"So and so, Sir, has wasted the offerings of the faithful and used them to feed laymen." The Master sent for the young man
of family and said to him, "Is it true that you, an ascetic, take the
offerings of the faithful and support laymen with them?" He confessed that it was true. Then the Master, wishing to praise
what he had done and to declare an old action of his own, said, "When you support laymen whom do you support?" "My parents,"
he answered. Then the Master, wishing to encourage him still more said, "Well done, well done" three times; "You are in a
path which I have traversed before you: I in old time, while going the round for alms, supported my parents." The ascetic
was encouraged thereby. At the request of the Brethren the Master, to make known his former actions, told them a legend of
the olden time.
Once on a time, not far from Benares on the near bank of the river, there was a village of hunters, and another village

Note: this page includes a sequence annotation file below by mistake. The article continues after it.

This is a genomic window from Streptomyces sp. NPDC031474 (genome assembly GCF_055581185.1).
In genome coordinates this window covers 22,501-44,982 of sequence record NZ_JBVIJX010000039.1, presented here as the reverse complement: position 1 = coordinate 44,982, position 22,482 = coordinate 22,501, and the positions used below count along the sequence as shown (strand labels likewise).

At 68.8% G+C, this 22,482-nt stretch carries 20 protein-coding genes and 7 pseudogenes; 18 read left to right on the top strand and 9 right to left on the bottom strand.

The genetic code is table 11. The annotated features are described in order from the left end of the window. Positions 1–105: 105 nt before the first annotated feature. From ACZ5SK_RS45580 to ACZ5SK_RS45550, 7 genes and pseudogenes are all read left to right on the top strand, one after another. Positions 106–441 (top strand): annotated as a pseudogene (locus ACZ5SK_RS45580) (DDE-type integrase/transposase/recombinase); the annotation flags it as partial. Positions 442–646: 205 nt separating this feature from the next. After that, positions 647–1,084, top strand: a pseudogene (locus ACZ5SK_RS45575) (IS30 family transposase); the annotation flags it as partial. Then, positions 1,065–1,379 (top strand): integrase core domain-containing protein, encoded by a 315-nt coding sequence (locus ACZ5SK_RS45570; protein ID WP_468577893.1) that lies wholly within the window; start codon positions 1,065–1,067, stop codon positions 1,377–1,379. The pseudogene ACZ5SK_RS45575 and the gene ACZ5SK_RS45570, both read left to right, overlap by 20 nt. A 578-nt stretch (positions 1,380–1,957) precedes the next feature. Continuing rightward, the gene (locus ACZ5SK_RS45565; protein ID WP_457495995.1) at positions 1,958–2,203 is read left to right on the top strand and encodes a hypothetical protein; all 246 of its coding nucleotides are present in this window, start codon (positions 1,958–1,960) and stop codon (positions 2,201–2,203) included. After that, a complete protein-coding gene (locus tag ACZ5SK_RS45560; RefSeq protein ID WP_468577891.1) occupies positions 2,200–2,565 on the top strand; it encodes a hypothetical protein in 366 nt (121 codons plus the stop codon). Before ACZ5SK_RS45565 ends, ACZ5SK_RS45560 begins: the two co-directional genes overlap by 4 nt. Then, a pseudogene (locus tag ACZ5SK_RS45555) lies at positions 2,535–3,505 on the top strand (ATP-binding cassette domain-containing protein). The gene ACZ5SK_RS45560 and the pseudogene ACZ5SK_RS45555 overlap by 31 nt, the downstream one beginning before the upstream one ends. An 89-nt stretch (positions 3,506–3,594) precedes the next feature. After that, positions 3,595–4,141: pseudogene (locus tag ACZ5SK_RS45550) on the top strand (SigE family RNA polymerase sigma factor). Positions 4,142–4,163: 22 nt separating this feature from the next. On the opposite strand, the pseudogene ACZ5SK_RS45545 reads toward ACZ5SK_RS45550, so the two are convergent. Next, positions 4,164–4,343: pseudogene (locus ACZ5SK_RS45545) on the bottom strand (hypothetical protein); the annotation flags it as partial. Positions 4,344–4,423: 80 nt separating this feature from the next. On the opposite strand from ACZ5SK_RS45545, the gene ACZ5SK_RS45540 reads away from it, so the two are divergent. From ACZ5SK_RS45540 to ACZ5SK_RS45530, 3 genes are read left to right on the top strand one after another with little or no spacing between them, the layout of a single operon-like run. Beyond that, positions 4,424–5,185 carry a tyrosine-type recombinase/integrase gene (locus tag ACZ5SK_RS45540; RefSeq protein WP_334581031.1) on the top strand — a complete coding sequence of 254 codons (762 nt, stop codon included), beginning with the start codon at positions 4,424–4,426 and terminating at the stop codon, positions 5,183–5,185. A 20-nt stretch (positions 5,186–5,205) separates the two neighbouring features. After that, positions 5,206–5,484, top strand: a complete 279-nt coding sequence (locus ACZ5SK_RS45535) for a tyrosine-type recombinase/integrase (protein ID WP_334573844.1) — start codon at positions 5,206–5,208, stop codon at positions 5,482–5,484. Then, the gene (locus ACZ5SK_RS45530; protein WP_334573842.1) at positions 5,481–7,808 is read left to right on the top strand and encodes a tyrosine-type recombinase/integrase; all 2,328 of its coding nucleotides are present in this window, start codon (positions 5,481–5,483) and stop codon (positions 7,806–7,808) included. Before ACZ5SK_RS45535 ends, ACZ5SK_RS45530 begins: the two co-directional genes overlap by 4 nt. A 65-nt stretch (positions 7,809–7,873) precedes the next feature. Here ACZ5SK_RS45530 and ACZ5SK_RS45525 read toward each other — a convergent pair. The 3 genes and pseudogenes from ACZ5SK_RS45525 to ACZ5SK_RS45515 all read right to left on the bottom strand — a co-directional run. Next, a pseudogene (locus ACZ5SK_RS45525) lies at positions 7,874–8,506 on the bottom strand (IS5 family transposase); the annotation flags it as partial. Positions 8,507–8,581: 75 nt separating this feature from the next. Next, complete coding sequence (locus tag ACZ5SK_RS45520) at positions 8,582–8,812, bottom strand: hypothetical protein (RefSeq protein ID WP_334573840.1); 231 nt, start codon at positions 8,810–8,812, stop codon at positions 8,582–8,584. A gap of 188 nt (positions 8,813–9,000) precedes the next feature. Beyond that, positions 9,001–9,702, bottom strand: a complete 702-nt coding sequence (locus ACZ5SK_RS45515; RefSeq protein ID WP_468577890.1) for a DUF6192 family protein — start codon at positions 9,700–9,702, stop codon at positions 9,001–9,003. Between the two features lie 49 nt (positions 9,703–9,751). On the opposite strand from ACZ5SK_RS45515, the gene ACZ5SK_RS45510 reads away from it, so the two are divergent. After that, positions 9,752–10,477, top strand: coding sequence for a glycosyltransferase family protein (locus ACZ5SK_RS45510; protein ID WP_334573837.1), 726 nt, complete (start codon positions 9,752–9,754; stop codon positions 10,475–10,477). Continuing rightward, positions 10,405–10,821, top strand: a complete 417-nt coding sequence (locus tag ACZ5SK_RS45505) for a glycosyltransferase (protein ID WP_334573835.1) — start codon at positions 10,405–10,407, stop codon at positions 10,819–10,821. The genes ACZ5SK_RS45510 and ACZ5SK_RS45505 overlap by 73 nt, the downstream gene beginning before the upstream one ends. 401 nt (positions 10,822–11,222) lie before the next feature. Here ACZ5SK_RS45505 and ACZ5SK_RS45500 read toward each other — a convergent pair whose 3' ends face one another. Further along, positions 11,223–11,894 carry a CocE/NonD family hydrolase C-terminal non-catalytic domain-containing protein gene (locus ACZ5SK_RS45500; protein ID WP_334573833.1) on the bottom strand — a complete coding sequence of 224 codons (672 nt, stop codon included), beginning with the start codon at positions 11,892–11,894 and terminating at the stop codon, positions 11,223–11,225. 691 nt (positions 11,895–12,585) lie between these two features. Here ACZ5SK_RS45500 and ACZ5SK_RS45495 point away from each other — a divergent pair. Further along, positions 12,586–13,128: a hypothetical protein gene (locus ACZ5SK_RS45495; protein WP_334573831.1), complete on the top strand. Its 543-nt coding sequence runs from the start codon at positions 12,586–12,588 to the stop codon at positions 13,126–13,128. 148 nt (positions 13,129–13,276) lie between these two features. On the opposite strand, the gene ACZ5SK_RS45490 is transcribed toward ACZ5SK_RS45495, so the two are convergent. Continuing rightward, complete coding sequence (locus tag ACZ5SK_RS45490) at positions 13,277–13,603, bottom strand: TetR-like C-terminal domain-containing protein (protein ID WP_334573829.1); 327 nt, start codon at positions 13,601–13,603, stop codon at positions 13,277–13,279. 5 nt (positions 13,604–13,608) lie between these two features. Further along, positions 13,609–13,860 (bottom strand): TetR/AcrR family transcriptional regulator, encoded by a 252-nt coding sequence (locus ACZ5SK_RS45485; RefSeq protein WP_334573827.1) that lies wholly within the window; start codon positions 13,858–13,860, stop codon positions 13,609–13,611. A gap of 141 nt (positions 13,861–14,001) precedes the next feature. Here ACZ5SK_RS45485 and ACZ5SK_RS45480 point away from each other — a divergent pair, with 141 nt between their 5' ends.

on the further side; five hundred families dwelt in each. Now two hunter chiefs dwelt in the two villages who were fast friends;
and they had made a compact in their youth, that if one of them had a daughter and the other a son, they would wed the pair
together. In course of time  a son was born to the chief in the near village and a daughter to the one in the further;
the name. Dukūlaka was given to the first as he was taken up when he was born in a wrapping of fine cloth 1, while the second was named Pārikā because she was born on the further side of the river. They were both fair to
look at and of a complexion like gold; and though they were born in a village of hunters they never injured any living creature.
When he was sixteen years old his parents said to Dukūlaka, "O son, we will bring you a bride"; but he, a pure being
newly come from the Brahma world, closed both his ears, saying, "I do not want to dwell in a house, do not mention such a
thing"; and though they spoke three times to the same effect, he shewed no inclination for it. Pārikā also, when